The early extracts of Jeremy Corbyn’s first conference speech suggested a banal address lay ahead. Declarations of his “love” for Britain and the need for a “kinder” politics implied that Corbyn, like shadow chancellor John McDonnell, would be deliberately dull. The full text, however, was anything but. Emboldened by his mandate, Corbyn strayed repeatedly into divisive territory.
He advocated nuclear disarmament (in defiance of the opposition of his shadow cabinet), lambasted the “media commentariat” (despite allies advising him to end such criticisms) and declared that conference, not MPs, should have the ultimate say over policy (“our party as a whole will decide”). This was the speech that Corbyn wanted to give. There was no mention of the deficit (a deliberate choice, rather than an error) or of immigration, other than in the context of the refugee crisis. The many MPs who believe that Labour will only be electable once it has achieved credibility on both issues will have despaired at that.
Other than a smart pledge to extend maternity, paternity and sick pay to the self-employed (though it would come with a price attached), there were few forays into surprising political territory. Corbyn stuck to the well-trodden ground of rail renationalisation, housing (seemingly repeating the same passage), welfare cuts and human rights (vital though all are). The electorally defining issues of health and education were relegated to the margins. Corbyn’s condemnation of welfare cuts and homelessness, turing the Tories’ language of “security” against them, was powerful and sincere. But, like late-era Ed Miliband, he had much to say about the top and the bottom of society and too little to say about the middle.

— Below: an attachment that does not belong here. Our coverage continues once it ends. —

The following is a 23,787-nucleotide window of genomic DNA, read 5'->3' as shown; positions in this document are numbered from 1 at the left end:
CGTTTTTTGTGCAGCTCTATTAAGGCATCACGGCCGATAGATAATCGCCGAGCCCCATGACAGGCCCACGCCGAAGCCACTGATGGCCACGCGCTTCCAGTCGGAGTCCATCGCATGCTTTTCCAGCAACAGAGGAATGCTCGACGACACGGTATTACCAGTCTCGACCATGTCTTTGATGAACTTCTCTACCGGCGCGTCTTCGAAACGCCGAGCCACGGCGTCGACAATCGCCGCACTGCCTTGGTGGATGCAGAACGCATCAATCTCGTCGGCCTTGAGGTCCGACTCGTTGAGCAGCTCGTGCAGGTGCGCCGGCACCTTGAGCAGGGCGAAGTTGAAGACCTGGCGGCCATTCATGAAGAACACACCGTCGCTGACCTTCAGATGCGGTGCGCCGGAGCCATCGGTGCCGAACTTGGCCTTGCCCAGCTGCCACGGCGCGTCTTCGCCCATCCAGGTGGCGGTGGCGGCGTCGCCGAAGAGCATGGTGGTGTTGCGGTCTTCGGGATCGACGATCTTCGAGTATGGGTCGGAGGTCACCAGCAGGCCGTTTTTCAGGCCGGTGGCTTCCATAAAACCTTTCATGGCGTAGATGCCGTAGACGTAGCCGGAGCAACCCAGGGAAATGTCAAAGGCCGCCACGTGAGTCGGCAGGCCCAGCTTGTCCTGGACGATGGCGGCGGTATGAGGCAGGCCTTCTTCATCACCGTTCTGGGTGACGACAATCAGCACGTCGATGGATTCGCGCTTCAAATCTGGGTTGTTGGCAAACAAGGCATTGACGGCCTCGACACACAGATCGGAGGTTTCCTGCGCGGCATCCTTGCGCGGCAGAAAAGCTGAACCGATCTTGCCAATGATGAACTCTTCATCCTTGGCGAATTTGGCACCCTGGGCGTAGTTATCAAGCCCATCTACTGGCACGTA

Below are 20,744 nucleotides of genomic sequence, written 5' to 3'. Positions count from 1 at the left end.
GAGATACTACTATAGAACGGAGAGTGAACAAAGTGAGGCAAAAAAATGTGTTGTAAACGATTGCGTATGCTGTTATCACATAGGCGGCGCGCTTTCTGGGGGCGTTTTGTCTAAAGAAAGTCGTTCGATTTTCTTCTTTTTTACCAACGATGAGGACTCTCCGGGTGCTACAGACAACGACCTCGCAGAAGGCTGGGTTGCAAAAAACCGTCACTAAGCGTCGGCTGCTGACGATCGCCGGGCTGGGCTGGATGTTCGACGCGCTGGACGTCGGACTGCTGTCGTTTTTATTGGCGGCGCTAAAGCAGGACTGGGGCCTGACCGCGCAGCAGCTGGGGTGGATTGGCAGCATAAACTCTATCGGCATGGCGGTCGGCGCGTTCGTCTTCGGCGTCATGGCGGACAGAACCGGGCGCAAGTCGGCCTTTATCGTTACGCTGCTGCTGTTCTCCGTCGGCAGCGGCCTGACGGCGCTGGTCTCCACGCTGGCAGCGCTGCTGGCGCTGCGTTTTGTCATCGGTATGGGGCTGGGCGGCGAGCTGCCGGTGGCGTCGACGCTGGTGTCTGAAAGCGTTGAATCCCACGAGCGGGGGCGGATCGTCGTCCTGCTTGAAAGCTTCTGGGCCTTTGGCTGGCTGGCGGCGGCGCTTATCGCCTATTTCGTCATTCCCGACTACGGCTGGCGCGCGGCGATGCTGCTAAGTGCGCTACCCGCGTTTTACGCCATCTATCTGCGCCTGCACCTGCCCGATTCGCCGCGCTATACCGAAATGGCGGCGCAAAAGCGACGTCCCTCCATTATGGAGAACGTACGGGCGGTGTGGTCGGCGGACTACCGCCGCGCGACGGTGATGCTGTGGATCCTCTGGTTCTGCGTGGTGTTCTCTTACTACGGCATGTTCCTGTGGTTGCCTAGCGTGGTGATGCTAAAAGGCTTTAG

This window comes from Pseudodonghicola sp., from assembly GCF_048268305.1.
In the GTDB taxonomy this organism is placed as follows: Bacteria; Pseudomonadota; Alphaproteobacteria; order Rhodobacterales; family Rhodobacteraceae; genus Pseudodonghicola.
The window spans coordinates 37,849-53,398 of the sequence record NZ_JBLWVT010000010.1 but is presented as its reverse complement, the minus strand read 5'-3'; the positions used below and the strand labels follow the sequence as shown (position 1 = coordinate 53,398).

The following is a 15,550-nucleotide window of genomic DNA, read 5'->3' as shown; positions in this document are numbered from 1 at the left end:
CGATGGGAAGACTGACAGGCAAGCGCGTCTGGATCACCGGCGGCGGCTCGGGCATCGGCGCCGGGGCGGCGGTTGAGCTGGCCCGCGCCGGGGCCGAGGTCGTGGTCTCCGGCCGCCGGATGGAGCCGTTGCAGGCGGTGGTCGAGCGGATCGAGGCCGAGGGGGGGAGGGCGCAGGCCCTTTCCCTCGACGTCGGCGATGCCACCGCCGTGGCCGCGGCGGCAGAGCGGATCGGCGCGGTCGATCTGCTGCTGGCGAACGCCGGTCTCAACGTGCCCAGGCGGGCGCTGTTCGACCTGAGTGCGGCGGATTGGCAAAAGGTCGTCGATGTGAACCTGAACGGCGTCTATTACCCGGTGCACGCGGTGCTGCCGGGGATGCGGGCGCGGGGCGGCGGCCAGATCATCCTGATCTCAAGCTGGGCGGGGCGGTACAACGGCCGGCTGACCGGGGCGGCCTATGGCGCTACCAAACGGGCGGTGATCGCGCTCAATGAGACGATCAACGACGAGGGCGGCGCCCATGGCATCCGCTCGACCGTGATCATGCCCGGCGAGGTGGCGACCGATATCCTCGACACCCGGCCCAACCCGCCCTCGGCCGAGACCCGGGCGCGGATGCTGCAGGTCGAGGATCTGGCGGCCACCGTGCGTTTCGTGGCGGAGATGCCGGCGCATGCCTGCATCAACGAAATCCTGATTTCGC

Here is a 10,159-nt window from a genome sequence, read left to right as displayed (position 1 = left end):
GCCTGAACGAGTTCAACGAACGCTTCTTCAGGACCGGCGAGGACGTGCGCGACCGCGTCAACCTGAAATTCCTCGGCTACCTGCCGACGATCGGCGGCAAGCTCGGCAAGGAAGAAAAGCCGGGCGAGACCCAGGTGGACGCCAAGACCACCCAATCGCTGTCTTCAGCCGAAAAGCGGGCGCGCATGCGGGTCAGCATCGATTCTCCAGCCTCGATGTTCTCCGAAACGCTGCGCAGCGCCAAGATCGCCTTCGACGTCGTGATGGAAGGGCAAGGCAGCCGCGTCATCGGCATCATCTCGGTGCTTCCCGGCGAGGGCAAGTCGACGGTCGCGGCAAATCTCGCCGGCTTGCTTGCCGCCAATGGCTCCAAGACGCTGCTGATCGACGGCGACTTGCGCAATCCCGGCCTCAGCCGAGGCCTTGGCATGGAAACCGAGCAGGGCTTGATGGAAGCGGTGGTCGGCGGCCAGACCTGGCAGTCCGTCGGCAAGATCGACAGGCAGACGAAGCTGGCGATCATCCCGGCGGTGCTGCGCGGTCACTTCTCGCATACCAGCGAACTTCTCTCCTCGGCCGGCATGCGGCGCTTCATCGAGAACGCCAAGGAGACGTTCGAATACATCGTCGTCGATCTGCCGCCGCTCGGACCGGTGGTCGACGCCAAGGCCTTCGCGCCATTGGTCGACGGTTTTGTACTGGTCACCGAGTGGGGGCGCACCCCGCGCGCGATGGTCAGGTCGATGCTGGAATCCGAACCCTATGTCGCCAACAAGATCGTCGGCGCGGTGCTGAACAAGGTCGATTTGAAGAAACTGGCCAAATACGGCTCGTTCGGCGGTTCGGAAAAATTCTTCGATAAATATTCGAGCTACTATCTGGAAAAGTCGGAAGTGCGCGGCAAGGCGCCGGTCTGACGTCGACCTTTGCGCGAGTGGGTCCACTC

The speech itself had little discernible structure, veering from issue to issue. There was no clear theme and few memorable lines. After an opening suite of well-crafted jokes, humour was dispensed with. It was, inevitably, well received in the hall. But almost too well. As he spoke, Corbyn often appeared to be addressing the activists at Brighton, rather than the voters at home. In an ill-chosen analogy, he derided those who declared that Labour was finished by arguing that no one would dismiss a football club that had attracted as many new supporters as the party had members (160,000 since May). Yet as fans know well, it is not the number of supporters in the stands that determines the results on the pitch. Corbyn cited his election as proof that “socialist and social democratic” parties were not in inexorable decline. But Labour will need to win a general election before it can credibly assert as much. Too often, Corbyn appeared more interested in the task of building a formidable protest movement than in becoming prime minister.
He ended with a fine and moving tribute to “the last bearded man to lead the Labour Party” – Keir Hardie. “We owe him and so many more so much,” he declared. But it felt like ultimate proof that this was a speech for the activists, not the voters. The task that many MPs set for Corbyn before his speech was to bridge the gap between himself and the latter. But to most, it will feel wider than ever today.